Business travelers board a Boston-bound Amtrak Acela train at Union Station in Washington, D.C., in April 2008. The General Services Administration’s $1.4 billion e-travel contract award to Concur Technologies Inc., which means Concur would handle booking all business travel for the agency, has come under fire. (AFP)
The General Services Administration’s $1.4 billion e-travel contract award to Concur Technologies Inc. this month has come under fire.
In a protest filed last week with the Government Accountability Office, incumbent vendor CWT Sato Travel claimed that the 15-year contract award to Washington-based Concur would create a monopoly on federal travel services for all civilian agencies. CWT Sato Travel, which operates one of three existing federal e-travel systems, is also protesting GSA’s evaluation of the industry proposals.
“In this procurement, there was simply no reasonable or rational basis for GSA to give Concur a monopoly on a major services contract valued at more than a billion dollars — particularly because the period of performance is an unprecedented 15 years,” according to the GAO protest filed June 15. “Concur has never provided end-to-end electronic travel services to the agencies that would be required to use the system and has proposed a developmental solution that has not yet been fielded in support of a government agency.”
In its protest, CWT Sato Travel said GSA’s solicitation allowed bidders to “impose unique parameters and limitations on the amount of work that they would be required to perform.” GSA ultimately did not evaluate bid offers on a common basis, according to the protest.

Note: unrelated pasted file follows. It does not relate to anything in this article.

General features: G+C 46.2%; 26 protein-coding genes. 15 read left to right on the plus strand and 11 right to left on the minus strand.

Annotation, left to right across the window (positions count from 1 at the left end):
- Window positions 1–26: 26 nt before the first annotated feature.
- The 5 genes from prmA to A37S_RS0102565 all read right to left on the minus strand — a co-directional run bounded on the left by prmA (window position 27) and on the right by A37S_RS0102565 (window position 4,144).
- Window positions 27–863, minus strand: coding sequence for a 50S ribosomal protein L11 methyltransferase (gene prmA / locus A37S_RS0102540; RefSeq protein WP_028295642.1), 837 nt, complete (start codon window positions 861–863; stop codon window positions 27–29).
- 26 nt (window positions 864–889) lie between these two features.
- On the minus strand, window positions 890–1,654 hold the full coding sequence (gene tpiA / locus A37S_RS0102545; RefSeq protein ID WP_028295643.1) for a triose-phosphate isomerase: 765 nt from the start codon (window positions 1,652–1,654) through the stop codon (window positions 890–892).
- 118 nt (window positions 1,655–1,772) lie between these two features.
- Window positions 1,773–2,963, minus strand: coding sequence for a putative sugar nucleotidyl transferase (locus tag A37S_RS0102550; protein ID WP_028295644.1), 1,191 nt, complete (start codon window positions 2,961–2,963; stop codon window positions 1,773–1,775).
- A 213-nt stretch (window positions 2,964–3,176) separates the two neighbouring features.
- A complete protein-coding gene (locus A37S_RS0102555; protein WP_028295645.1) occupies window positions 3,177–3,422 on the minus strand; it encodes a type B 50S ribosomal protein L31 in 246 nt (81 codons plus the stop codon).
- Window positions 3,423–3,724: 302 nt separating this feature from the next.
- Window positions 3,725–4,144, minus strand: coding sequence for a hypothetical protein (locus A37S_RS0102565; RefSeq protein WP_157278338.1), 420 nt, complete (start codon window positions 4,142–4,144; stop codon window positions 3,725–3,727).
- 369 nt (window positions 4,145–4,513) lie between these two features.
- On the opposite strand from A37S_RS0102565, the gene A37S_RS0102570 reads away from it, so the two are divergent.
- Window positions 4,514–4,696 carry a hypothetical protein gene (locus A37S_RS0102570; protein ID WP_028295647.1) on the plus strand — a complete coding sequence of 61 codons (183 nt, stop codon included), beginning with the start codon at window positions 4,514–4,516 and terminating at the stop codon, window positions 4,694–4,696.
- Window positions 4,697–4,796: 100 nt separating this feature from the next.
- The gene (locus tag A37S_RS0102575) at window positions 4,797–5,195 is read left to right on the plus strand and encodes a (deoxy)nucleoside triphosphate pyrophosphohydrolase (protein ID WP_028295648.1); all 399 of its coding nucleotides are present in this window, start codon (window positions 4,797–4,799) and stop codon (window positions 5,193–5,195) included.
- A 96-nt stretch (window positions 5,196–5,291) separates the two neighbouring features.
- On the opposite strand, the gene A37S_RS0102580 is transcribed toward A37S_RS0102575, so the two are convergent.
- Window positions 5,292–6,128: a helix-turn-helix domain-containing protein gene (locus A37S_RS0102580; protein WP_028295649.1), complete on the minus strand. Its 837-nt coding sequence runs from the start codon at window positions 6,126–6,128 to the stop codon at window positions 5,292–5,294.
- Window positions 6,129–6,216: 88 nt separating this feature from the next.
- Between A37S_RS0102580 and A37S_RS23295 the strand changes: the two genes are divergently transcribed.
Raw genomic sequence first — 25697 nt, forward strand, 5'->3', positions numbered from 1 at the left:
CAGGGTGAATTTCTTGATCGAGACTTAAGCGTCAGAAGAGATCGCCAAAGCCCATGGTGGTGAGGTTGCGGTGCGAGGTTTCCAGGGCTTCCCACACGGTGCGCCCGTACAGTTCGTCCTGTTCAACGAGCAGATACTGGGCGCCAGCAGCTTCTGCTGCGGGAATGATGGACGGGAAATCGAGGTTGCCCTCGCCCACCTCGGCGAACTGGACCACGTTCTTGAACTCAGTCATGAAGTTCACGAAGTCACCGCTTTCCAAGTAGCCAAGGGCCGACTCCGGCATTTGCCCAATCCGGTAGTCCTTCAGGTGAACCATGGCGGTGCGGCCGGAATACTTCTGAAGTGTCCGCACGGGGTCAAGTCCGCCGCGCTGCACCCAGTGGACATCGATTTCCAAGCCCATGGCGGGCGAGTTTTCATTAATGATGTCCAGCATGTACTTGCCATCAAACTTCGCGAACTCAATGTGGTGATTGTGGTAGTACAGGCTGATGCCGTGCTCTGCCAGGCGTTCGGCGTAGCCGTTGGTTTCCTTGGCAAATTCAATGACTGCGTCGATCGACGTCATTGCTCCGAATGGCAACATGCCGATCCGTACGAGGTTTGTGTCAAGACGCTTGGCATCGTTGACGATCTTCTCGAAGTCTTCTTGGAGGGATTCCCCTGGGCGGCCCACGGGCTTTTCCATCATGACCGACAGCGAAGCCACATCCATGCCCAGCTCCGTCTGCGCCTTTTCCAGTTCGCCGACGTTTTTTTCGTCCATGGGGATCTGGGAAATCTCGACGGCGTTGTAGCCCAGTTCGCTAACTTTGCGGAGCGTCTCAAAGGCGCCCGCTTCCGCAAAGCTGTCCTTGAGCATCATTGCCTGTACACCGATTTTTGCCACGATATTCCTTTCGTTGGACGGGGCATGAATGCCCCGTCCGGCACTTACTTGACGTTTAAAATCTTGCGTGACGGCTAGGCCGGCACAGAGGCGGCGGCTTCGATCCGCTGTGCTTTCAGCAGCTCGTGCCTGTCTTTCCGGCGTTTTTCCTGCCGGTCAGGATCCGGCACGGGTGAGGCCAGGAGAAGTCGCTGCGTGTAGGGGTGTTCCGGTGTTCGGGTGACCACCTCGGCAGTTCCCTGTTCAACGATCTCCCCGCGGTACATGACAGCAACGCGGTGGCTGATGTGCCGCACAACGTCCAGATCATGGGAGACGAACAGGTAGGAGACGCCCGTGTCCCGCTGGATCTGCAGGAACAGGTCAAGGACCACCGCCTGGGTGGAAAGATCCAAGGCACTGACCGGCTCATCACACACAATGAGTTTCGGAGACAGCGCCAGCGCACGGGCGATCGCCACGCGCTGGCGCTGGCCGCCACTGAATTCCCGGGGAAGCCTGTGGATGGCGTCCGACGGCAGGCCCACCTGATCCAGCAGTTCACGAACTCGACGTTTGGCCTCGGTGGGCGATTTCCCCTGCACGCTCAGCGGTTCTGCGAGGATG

“GSA’s overall rating of Concur, which has no prior experience in servicing the federal agencies that are required to use the ETS, as ‘very good’ while rating the incumbent team as only ‘marginal’ is highly suspect and calls into question the fairness of the evaluation,” the protest said.
“The fee is set to recover GSA’s cost to provide such services as program management, security compliance, contract administration, vendor performance management; consulting services to customers, and operational expenses,” Timothy Burke, director of GSA’s Office of Travel and Transportation Services, said in an email.
GSA will continue to collect a $5 fee under the new contract. In the protest, CWT Sato Travel claims that more than $200 million of Concur’s contract award represents fees GSA will collect under the new contract.
GSA said projecting future fee amounts would be speculative because fees are collected as agencies use the services.